IOM holds training workshops on improved labor migration for Honduran officials


Honduras - Honduran officials of the Ministry of Labor and Social Security are this week gathering in the capital Tegucigalpa and in the city San Pedro Sula to exchange information and best practices and receive training in labor migration management.

The three-day workshop ending tomorrow in Tegucigalpa is part of the IOM Regional Project Improving Labour Migration Management in Central America and the Dominican Republic funded by the Ministry of Labor of Canada, brought together some 25 officials to better understand the challenges and opportunities of organized labor migration, while focusing on developing policies, promoting internal coordination and strengthening the capacity of officials to protect the human and labor rights of both, Honduran migrant workers abroad and foreign workers in Honduras.

The participants are focusing on the main priorities of labor migration for Honduras, including developing public policies to increase labor migration opportunities; the gender perspective when designing labor migration policies; international and regional legal frameworks, bilateral agreements, circular labor migration, labor market strategies, employment protection and irregular labor migration. The two events aim to increase the existing capacity of officials to become agents of change within their departments.

“To many Hondurans participating in an orderly labor migration scheme means a secure future for their families.   The IOM-facilitated labor migration programs provide an employment contract, fair wages, social security benefits, safe transportation to their destination, and in some cases the possibility of applying for permanent residence and to reunite with the spouse and children,” explained Likza Salazar, Head of the IOM Office in Honduras.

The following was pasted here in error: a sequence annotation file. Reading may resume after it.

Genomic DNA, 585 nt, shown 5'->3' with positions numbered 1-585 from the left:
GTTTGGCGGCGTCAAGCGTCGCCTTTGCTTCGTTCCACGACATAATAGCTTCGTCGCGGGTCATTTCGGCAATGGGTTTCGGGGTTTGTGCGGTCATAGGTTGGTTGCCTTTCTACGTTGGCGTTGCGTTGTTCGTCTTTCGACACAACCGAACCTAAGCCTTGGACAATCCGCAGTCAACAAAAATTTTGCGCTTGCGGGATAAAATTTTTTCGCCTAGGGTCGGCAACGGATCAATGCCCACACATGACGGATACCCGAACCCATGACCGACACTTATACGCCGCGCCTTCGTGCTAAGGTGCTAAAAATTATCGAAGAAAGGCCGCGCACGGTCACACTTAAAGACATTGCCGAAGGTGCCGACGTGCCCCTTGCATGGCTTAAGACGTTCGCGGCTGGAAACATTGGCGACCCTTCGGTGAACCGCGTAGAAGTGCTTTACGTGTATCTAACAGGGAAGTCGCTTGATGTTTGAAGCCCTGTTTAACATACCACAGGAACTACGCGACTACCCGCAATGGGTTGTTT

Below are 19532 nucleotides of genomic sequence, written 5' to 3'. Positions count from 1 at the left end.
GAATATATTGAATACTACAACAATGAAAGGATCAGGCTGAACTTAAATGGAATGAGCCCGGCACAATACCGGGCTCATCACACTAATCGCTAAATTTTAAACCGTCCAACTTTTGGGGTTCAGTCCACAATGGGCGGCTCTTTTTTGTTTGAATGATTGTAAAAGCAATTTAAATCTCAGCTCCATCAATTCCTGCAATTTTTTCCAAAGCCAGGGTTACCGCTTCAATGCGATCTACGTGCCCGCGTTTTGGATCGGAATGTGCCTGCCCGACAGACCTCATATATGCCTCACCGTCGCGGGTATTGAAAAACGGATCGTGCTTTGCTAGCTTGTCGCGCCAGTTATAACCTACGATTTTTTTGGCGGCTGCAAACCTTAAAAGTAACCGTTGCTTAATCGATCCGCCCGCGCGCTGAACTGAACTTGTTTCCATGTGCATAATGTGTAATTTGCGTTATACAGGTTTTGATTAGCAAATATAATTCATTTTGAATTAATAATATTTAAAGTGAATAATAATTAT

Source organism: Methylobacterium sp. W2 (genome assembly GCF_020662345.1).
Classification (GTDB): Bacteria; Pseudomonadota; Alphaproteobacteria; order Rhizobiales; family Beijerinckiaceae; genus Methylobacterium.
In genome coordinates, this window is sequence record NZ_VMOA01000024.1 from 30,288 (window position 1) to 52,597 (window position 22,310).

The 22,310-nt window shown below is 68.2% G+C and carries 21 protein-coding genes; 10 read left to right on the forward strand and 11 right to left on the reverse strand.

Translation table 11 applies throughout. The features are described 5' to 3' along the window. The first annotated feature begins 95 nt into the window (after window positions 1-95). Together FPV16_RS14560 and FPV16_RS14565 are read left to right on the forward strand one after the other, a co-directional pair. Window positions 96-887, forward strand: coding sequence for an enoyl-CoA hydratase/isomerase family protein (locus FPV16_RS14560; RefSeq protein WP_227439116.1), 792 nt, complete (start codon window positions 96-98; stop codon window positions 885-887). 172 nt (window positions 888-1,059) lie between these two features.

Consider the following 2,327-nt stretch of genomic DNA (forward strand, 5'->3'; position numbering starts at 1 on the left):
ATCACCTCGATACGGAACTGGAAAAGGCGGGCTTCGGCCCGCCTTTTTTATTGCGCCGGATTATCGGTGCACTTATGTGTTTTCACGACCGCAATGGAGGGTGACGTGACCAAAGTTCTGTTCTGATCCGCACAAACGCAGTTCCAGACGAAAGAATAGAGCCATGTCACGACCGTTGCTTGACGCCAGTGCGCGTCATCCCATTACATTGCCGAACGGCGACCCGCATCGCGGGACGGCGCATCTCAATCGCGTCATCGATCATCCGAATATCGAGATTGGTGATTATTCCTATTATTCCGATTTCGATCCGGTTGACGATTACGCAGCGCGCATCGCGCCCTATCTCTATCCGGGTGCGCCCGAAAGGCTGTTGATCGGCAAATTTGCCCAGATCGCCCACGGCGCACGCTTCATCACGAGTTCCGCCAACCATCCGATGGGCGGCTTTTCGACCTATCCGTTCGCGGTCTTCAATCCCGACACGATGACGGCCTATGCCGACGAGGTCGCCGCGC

Since 2007, when IOM and the Honduran Government signed a Cooperation Agreement on Labor Migration, IOM Honduras has assisted more than 550 Hondurans to find employment in agriculture and meat processing plants in Canada and Spain.

Increased insecurity, poverty, lack of employment opportunities and political crisis has pushed Hondurans to migrate in search of a better life. 

According to the US Census of 2010 there are more than 633,000 Hondurans living in the United States.

A recently published study confirmed that some 80,000 Honduras leave the country each year in search of work.  The same report concluded that of every 100 Hondurans who leave their country only 7 per cent do so in a regular fashion; 17 per cent  manage to reach their intended final destination; 75 per cent  are returned from Mexico; and 1 per cent  decide to stay in Mexico or Guatemala and not continue North to the United States.

A similar workshop will be held later this week (12-13 December) in the city of San Pedro Sula, targeting some 25 participants from the Northern regional offices of the Ministry of Labor and Social Security.

For more information please contact

Evelyn Andino
IOM Honduras
Tel: + 504.222.01 104.